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Economic forecasting

Anyone looking at the stockmarket right now would probably make the assumption that the economic future looked pretty rosy.

Stockmarkets look pretty expensive on most measures. One of our favoured measures looks at the price of stocks relative to company profits. This is known as the price/earnings ratio.

As I write, the price/earnings ratio of the UK stockmarket is around 22. That means the average price of shares is 22 times the profits made by the companies. The long term average is around 14 times earnings, so this is much higher than it has been most of the time in the past.

In the US, the ratio is over 23 times earnings, compared to a long run average of around 16.

One reading of this is that investors are expecting earnings to grow quite quickly. A company where profits are growing rapidly usually has a high price relative to current earnings. As the earnings are likely to be a lot higher next year than they are now, this justifies a higher price now. Of course, this all depends on whether that expected earnings growth comes through.

The high ratios of the markets therefore imply that the profits and therefore (by implication) the economy is likely to carry on growing at a decent pace.

However, bond markets are telling a different story.

What does the bond market tell us?

By looking at the price of government bonds such as UK gilts or US Treasuries, we can work out what investors are expecting interest rates to be in the future. These bonds are guaranteed by their respective governments and so there is little chance of default. Their prices are therefore mainly set by interest rate expectations.

There is usually a “term premium” for longer term bonds. If you lend your money to the UK government for 10 years you’d expect a better rate of interest than you would if you bought a two year bond, just like if you were considering a fixed term bank account.

Chart 1 shows the current “yield curve” on the UK market. The black line shows the different yields for different maturities of bonds at present. Generally, the longer dated the bond the higher the yield:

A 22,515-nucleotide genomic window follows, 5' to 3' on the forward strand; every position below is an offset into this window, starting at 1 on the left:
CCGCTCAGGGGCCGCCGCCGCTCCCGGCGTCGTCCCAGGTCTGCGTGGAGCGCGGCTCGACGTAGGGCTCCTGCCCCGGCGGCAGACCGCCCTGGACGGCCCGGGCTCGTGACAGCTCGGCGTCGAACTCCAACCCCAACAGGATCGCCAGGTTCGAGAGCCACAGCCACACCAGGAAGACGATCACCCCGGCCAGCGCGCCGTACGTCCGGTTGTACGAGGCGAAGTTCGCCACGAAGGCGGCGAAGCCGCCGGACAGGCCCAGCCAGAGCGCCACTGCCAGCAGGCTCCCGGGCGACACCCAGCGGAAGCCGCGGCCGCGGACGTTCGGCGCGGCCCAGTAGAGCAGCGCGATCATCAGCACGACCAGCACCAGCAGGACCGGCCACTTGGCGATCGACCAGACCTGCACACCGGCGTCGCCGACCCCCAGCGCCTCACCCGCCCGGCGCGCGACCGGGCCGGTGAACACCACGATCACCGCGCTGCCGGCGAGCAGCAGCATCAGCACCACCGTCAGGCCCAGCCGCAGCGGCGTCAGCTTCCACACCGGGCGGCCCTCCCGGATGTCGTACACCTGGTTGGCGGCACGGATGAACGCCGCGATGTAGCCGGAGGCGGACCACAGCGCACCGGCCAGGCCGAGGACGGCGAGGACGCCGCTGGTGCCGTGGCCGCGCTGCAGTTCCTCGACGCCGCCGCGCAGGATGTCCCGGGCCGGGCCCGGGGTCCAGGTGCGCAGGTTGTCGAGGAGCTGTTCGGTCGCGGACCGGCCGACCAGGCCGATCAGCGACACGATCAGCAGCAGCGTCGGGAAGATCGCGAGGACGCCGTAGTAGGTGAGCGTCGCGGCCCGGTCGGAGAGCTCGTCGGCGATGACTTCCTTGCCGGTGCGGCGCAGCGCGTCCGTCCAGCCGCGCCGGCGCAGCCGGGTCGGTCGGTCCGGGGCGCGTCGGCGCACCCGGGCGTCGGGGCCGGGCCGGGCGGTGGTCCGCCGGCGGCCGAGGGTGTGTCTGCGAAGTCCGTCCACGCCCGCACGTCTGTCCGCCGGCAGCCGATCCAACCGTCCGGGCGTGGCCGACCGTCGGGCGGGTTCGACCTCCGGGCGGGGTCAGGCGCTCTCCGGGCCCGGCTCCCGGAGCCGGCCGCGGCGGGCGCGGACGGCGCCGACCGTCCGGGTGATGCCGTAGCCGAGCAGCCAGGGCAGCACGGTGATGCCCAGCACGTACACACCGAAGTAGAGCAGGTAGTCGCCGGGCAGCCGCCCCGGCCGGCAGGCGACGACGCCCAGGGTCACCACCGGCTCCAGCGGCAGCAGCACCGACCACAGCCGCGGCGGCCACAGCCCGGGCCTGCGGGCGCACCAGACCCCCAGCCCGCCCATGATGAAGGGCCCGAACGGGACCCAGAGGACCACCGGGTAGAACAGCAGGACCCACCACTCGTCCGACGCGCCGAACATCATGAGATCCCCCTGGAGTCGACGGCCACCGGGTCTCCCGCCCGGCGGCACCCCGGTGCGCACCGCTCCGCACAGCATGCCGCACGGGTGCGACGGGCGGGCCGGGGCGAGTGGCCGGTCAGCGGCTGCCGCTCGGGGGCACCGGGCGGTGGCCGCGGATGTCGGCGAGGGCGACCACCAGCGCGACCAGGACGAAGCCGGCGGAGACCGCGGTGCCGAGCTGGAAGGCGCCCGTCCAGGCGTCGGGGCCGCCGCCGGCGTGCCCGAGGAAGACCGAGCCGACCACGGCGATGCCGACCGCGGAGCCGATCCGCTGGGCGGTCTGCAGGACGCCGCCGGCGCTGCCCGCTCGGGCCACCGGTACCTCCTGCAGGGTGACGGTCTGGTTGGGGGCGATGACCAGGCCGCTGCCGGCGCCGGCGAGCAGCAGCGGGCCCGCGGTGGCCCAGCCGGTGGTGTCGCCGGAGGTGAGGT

chart1.png

A 10 year gilt currently yields around 1% pa. That’s quite a long way below where it was a year ago (blue line on the chart). Interest rates are currently 0.25% so bond market investors are not expecting this to rise very much over the next decade.

The Bank of England principally uses interest rates to try to control high inflation, which often results from high economic growth. The bond market is therefore pricing in very little inflation, implying low levels of growth too.

Recession indicator

The bond market has historically been a good recession indicator.

Usually, longer dated bonds yield more than shorter dated bonds, however that’s not always the case. If short dated bonds yield more than longer dated bonds it’s called an “inverted yield curve” – in other words it slopes in the opposite way to the one above.

An inverted yield curve tells us that bond markets are expecting interest rates in the future to be lower than current rates. In other words, they imply that the economy will slow down.

Investors often look at this indicator by taking the yield on a 10 year bond and subtracting the yield on a two year bond. Chart 2 shows how the US version indicator has changed over the past 30 years. The grey shaded areas are recessions.

chart2.png

This indicator has turned negative before each of the past recessions, with one false result.

What you can also see from the chart is that this indicator is pretty much as low as it has been at any time since the financial crisis, although it is still positive.

The US economy is currently doing pretty well, and the Federal Reserve is gradually increasing interest rates. That is pushing up short dated bond yields. However, long dated bond yields have actually been falling of late. The bond market therefore isn’t nearly as optimistic as the stockmarket, although it is not currently implying a recession.

After Donald Trump’s election there was a brief period where growth expectations rose, based on his promises of infrastructure spending and tax cuts. These look much less likely, or at least are likely to be smaller than promised, and so growth expectations are being cut. However, the stockmarket doesn’t seem to have cottoned on to this yet.

In our experience, if the bond market tells us a different story to the stockmarket, it’s best to listen. Historically, the bond market has often been right.

 

The content contained in this blog represents the opinions of Equilibrium investment management team. The commentary in this blog in no way constitutes a solicitation of investment advice.